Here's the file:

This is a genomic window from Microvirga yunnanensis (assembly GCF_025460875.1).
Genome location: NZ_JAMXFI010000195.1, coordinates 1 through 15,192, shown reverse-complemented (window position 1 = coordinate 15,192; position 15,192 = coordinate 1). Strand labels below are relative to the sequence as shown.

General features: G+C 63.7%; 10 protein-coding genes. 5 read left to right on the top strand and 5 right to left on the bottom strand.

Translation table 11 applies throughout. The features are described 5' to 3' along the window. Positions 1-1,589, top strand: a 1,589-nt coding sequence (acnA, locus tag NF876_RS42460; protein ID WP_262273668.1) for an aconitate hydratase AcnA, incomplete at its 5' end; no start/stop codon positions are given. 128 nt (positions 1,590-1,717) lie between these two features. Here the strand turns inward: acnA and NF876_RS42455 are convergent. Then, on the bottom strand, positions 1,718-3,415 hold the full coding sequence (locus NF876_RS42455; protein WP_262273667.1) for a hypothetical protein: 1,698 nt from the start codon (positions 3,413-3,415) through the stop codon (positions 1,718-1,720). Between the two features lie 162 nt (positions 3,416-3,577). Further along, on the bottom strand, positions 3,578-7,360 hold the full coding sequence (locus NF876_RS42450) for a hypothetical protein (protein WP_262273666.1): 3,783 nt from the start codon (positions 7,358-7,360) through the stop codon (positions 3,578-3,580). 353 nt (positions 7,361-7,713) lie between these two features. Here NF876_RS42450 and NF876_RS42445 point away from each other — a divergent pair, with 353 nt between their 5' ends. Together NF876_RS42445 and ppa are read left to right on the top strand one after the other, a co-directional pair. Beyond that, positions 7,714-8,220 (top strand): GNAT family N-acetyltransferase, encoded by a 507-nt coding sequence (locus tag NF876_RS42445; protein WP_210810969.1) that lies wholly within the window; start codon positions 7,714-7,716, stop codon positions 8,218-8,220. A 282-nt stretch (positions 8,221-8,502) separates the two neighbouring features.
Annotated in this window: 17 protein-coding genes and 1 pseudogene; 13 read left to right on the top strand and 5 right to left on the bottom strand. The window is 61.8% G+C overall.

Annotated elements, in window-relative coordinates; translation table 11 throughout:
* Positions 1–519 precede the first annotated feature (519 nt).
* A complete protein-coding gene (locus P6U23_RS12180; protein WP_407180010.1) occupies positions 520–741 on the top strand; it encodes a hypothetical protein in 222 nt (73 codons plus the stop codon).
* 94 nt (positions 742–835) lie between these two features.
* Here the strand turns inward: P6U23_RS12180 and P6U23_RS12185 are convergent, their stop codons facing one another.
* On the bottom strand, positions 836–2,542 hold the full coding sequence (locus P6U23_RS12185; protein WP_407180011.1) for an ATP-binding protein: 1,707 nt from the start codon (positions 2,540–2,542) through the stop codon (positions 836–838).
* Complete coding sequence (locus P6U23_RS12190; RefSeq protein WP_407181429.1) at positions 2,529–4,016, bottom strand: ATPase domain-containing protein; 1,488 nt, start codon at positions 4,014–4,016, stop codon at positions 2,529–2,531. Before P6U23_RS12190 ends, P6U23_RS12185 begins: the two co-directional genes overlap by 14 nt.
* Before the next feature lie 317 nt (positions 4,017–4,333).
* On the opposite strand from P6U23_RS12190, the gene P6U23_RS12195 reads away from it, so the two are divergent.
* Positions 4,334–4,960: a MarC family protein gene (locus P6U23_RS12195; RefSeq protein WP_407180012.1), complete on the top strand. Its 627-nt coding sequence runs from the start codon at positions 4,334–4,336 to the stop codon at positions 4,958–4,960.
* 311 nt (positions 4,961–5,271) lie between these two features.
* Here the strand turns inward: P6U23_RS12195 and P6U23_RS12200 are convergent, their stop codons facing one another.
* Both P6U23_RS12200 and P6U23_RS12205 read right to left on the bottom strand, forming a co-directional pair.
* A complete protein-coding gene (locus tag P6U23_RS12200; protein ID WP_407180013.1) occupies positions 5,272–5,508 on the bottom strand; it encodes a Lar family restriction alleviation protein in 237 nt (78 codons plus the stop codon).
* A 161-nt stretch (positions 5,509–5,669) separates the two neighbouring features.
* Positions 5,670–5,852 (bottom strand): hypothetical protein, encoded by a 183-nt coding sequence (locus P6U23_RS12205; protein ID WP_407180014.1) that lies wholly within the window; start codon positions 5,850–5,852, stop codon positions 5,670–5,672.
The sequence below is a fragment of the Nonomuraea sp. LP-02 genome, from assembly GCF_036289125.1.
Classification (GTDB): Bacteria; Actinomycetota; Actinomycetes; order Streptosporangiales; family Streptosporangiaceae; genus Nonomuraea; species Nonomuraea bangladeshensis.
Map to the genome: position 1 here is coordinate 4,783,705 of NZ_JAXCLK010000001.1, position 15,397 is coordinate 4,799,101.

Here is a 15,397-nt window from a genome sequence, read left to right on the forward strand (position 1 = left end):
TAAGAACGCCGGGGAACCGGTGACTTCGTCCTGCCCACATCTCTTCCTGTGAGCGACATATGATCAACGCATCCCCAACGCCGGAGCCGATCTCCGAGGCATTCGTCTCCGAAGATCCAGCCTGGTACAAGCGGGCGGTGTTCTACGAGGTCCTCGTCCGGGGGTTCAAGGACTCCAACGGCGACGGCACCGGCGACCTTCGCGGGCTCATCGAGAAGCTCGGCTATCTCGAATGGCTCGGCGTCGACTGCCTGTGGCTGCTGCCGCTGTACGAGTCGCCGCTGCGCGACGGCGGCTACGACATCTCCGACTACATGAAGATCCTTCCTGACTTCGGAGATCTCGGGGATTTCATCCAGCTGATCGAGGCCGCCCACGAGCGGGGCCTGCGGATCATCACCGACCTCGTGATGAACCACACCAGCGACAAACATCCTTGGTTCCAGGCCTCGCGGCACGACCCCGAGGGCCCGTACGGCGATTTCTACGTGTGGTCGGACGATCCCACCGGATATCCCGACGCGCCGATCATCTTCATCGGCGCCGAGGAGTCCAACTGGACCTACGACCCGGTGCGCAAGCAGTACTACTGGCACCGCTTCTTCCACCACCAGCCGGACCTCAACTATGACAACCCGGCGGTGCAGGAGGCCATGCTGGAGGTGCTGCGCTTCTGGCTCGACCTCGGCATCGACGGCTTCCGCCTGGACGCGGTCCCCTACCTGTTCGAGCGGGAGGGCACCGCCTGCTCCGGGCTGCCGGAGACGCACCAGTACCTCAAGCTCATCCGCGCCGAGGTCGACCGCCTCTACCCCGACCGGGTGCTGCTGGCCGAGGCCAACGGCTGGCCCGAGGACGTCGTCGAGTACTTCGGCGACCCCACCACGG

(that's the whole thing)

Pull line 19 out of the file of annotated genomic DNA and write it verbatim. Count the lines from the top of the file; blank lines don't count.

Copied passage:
* A complete protein-coding gene (locus tag P6U23_RS12200; protein ID WP_407180013.1) occupies positions 5,272–5,508 on the bottom strand; it encodes a Lar family restriction alleviation protein in 237 nt (78 codons plus the stop codon).